Posted by: mikebackup | April 21, 2013

What Good News can do

Reading – Acts 9:36-43

New International Version (NIV)

36 In Joppa there was a disciple named Tabitha (in Greek her name is Dorcas); she was always doing good and helping the poor. 37 About that time she became sick and died, and her body was washed and placed in an upstairs room. 38 Lydda was near Joppa; so when the disciples heard that Peter was in Lydda, they sent two men to him and urged him, “Please come at once!”

39 Peter went with them, and when he arrived he was taken upstairs to the room. All the widows stood around him, crying and showing him the robes and other clothing that Dorcas had made while she was still with them.

40 Peter sent them all out of the room; then he got down on his knees and prayed. Turning toward the dead woman, he said, “Tabitha, get up.” She opened her eyes, and seeing Peter she sat up. 41 He took her by the hand and helped her to her feet. Then he called for the believers, especially the widows, and presented her to them alive. 42 This became known all over Joppa, and many people believed in the Lord. 43 Peter stayed in Joppa for some time with a tanner named Simon.

Let’s begin by studying these verses a little. As is often the case, there are layers of meaning to be found here. After Paul’s conversion a new section begins in Acts in which Peter is the focus of attention with his ability to perform miracles. The location is Joppa, north east of Jerusalem on the coast, at the tip of what had once been Philistine territory. The name Tabitha – also known in Greek as Dorcas, both mean ‘gazelle’ – has died. She is called a disciple, and is a fellow disciple of those who called for Peter – an indication of the equality that was developing in the Church, unlike the pagan world outside and the synagogue.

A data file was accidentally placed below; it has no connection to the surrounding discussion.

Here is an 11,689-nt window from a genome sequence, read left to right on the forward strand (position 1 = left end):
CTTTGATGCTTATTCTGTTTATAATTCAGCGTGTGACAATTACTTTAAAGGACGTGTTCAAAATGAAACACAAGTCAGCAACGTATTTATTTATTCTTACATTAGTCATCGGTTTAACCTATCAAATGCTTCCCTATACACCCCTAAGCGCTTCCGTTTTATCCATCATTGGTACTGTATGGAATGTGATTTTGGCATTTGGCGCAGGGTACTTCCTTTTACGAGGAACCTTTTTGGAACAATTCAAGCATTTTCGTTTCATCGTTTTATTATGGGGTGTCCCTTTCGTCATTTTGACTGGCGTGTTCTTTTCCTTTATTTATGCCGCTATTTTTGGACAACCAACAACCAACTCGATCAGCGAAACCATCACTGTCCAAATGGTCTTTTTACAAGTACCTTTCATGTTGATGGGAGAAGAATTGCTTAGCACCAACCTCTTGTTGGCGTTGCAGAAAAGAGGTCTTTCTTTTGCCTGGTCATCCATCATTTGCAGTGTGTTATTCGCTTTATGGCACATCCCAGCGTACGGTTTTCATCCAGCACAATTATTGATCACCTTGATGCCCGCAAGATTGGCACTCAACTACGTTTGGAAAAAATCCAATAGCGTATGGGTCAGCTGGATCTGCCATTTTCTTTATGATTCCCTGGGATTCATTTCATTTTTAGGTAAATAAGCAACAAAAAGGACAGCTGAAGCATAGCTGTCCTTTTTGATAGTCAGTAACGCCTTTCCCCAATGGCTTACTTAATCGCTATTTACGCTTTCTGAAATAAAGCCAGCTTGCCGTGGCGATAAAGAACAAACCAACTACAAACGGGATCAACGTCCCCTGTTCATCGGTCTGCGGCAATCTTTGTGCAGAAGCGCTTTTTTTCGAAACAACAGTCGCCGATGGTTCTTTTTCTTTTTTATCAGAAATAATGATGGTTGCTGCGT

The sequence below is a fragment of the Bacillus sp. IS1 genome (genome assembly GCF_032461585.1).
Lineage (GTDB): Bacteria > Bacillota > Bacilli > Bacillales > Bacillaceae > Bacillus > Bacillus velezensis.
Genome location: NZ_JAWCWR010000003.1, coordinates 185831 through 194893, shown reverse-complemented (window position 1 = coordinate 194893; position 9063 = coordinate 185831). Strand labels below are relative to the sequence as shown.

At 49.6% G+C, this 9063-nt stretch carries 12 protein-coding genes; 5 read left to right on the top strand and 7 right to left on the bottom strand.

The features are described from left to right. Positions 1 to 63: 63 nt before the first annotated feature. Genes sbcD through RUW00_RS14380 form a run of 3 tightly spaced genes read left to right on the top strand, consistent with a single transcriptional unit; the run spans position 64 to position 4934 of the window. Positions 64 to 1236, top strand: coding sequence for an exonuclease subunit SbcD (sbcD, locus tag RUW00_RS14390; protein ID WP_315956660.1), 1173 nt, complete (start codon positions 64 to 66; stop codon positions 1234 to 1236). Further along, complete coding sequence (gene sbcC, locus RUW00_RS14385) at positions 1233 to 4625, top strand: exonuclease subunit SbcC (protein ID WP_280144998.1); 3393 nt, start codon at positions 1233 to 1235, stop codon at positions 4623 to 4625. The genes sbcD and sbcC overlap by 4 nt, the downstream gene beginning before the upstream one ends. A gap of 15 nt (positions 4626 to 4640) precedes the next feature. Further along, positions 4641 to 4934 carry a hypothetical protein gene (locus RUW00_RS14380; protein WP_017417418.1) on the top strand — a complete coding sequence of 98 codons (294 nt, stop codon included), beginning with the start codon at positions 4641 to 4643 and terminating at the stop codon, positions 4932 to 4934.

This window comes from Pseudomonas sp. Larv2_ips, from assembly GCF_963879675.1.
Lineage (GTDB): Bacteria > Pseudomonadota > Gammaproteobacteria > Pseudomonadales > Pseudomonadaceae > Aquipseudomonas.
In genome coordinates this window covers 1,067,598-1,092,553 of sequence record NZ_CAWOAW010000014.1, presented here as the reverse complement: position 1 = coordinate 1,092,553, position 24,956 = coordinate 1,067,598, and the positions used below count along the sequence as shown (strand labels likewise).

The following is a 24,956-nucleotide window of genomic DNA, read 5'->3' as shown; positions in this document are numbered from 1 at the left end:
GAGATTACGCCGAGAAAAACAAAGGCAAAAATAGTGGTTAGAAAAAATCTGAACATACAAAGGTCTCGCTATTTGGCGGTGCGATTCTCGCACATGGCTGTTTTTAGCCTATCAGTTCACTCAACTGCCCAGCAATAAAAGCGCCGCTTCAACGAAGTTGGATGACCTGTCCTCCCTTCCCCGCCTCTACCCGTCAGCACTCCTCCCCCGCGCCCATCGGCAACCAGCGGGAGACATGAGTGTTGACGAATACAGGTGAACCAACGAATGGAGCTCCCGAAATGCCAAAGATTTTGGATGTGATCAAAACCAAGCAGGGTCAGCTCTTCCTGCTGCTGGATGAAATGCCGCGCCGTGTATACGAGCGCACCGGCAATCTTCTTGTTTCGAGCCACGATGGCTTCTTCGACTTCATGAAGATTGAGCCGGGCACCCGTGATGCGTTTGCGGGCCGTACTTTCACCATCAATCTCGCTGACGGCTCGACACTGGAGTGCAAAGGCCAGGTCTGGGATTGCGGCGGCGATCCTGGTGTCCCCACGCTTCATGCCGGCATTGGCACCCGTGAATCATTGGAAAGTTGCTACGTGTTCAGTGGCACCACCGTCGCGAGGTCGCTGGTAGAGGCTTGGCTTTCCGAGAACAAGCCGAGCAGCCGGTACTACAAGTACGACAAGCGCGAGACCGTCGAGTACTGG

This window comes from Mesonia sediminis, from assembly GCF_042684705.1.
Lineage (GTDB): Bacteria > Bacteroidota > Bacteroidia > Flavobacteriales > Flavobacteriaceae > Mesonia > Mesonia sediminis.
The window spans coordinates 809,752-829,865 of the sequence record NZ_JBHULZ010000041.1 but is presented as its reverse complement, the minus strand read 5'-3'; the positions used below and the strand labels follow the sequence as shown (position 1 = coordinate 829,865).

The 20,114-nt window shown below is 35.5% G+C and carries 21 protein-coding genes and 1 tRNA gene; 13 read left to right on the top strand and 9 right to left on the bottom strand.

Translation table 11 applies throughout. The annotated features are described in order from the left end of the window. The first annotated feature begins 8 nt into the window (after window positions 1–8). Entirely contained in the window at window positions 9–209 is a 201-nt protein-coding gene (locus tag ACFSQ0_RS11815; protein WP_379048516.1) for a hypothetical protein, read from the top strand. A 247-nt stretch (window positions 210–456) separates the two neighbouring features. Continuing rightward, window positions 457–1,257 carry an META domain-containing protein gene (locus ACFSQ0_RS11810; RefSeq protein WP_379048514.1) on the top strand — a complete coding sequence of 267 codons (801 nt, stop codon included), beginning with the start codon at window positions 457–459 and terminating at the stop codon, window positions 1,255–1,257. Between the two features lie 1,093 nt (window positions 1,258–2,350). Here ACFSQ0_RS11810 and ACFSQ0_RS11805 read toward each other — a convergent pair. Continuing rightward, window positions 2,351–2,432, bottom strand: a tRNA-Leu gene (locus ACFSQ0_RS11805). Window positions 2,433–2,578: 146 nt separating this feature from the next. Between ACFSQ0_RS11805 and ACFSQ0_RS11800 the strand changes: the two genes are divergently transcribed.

As a woman devoted to good works, she was at the centre of a circle that made and distributed clothing to the poor in the community (v. 39). Peter had to go to her ‘without delay’ because she would be buried promptly in a hot country. This miracle has clear parallels with Jesus’ raising of Jairus’ daughter (Mark 5.35-43), though they are not identical. Both Jesus and Peter get rid of the official mourners, who were known to make quite a lot of noise as they still do in some societies.

Although Jesus spoke of the girl ‘sleeping‘, she is clearly dead, but Jesus implies she will be back with them shortly, such is his confidence in the power of God. He then said the well known Aramaic words ‘Talitha koum’, ‘Little girl, arise.‘ In Acts talitha, little girl, becomes Tabitha, the name of the disciple; koum, get up, becomes the Greek anastethi. Like Jesus, Peter took the dead woman’s hands and this gazelle ‘leapt up’. This is not a resurrection like Jesus’ because there is not the transformation Paul talks about, nor immortality. It is a restoration to life like that of Lazarus.

There are two important differences at the end. Jesus commanded those in the know to keep the event a secret, while Tabitha’s healing leads to the belief of many. In Jesus’ story the healer gets the praise, while in Acts it is not Peter, but Jesus ‘the Lord’ who is praised.

This is what living in the power of the resurrected Christ can mean, and it gives us an understanding of what Pentecost means. It is about continuing the extraordinary ministry of Christ in ordinary women and men who are living in the power of the Spirit.